The Guru’s Guide to SQL Server Stored Procedures, XML and HTML

Book Review

The Guru’s Guide to SQL Server Stored Procedures, XML and HTML
by Ken Henderson
Copyright 2002
Addison-Wesley

The Guru's Guide to SQL Server Stored Procedures, XML, and HTML Find out more about this book,
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I have read many, many programming books over the years. One of the biggest gripes I have had with most of them is while they explain the “how” of programming, such as how to manipulate strings or how to read and write data files, what they don’t do is a good job of explaining the “why” of programming techniques. In other words, why should I use this technique over that technique, or why should this technique be used here, but not there? It seems most authors tell you “how” to do stuff, but they don’t provide that deeper understanding that is so important to making the most of any programming language.

Every programming language has its pros and cons, and Transact-SQL is no exception. It performs some functions very well, such as set based operations, but it doesn’t do other things as well, such as procedural tasks. Just because it has a weakness, doesn’t mean that Transact-SQL is a poor programming language. To get the most out of Transact-SQL, it takes a developer who fully understand the languages strengths and weaknesses. And one way to to gain this understanding of Transact-SQL, and understand the “whys” behind it, is to devote some of your time to savoring Ken Henderson’s newest book, The Guru’s Guide to SQL Server Stored Procedures, XML and HTML.

Unlike most books on Transact-SQL, The Guru’s Guide to SQL Server Stored Procedures, XML and HTML is not a book focusing solely on the “hows” of Transact-SQL development, but instead focuses on both the “hows” and “whys” of Transact-SQL development. Another way of looking at it is to say that the book covers the philosophy of Transact-SQL development, and that the book helps you to learn how to apply this philosophy to your own needs and demands.

Now don’t think that this book talks about blue sky topics. That could not be further from the truth. The book provides solid, practical information on how to develop sophisticated, quality, Transact-SQL applications that are just as must as elegant as code written in any programming language.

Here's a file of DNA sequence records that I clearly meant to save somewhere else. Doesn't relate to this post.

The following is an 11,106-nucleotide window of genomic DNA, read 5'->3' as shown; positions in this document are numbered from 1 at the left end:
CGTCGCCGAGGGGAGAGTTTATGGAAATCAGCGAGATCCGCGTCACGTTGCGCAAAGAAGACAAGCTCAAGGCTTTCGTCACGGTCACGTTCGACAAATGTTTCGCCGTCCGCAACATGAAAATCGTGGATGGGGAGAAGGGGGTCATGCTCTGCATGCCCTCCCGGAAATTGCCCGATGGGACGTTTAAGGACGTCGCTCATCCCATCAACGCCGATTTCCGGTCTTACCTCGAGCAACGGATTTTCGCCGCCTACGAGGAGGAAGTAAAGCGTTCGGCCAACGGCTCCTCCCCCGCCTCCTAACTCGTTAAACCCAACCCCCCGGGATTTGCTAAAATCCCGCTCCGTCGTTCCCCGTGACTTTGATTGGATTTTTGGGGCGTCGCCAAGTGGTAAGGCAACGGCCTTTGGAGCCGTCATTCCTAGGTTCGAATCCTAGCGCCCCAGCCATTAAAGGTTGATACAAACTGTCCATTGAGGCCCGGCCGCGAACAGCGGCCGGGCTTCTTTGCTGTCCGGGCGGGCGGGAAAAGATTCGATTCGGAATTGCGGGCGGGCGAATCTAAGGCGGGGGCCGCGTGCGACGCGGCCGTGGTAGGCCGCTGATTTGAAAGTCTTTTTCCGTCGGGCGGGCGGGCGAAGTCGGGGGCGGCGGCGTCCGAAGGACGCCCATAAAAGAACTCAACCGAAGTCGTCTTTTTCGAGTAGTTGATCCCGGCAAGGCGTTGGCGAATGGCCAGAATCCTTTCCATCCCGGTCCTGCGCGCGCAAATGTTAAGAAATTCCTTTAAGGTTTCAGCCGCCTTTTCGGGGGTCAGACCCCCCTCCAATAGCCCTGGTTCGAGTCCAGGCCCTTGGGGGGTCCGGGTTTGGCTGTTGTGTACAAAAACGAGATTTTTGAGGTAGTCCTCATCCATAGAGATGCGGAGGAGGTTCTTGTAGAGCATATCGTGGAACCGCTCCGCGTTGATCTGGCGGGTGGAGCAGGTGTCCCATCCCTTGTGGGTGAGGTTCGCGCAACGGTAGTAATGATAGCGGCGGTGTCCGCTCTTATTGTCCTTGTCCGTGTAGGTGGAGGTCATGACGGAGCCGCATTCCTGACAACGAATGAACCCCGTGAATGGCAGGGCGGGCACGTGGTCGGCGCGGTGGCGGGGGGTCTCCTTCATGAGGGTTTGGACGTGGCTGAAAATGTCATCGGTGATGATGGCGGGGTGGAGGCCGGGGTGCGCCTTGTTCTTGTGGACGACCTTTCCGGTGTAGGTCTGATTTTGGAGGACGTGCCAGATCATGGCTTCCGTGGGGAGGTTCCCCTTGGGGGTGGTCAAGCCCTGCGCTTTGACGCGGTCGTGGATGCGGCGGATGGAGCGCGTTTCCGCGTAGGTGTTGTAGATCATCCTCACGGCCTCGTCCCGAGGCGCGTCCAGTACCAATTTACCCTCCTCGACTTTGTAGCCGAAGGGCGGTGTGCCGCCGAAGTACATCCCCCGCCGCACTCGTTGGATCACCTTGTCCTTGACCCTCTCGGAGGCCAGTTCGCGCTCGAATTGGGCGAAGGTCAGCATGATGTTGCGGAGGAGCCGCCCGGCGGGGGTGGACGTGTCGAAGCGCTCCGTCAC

This book takes off from Henderson’s previous Transact-SQL book, The Guru’s Guide to Transact-SQL. While the first book is targeted more toward Transact-SQL beginners, this book is designed for developers who are already know the basics, but who want to learn how to get the most out of Transact-SQL.

While the focus of this book is getting the most out of stored procedures, one of Transact-SQL’s biggest strengths, it also covers other topics of interest to most Transact-SQL developers, including comprehensive discussions on XML, HTML, and .NET.

More specifically, these topics are covered:

  • Stored Procedure Primer

  • Suggested Conventions

  • Common Design Patterns

  • Source Code Management

  • Database Design

  • Data Volumes

  • Error Handling

  • Triggers

  • Views

  • User-Defined Functions

  • HTML

  • Introduction to XML

  • XML and SQL Server: HTTP Queries

  • XML and SQL Server: Retrieving Data

  • XML and SQL Server: OPENXML

  • .NET and the Coming Revolution

  • Performance Considerations

  • Debugging and Profiling

  • Automation

  • Extended Stored Procedures

  • Administrative Stored Procedures

  • Undocumented Transact-SQL

  • Arrays

  • Creating a Workable Environment

  • Evolutionary Development

  • The Gestalt of Testing

As you review the book’s topics, you will notice many chapters devoted to the overall development process. These are topics rarely covered elsewhere. These topics are important for all Transact-SQL developers because they help provide the broader development environment that Transact-SQL is a part of, that is so important to creating quality applications. If fact, some of the “philosophy” chapters were my favorite in the book.

Another chapter I really liked was “Performance Considerations.” While it is not a comprehensive discussion of SQL Server performance tuning, it provides the key performance facts developers need to be aware of when creating Transact-SQL applications.

I highly recommend this book to all people aspiring to become better Transact-SQL developers. Transact-SQL, as a language, is often accused of being a lightweight player. But this is not true. If you treat Transact-SQL like the real programming language that it is, it can be very powerful tool for developing enterprise-strength applications. Henderson’s book makes a very strong case for this, and I agree with him.




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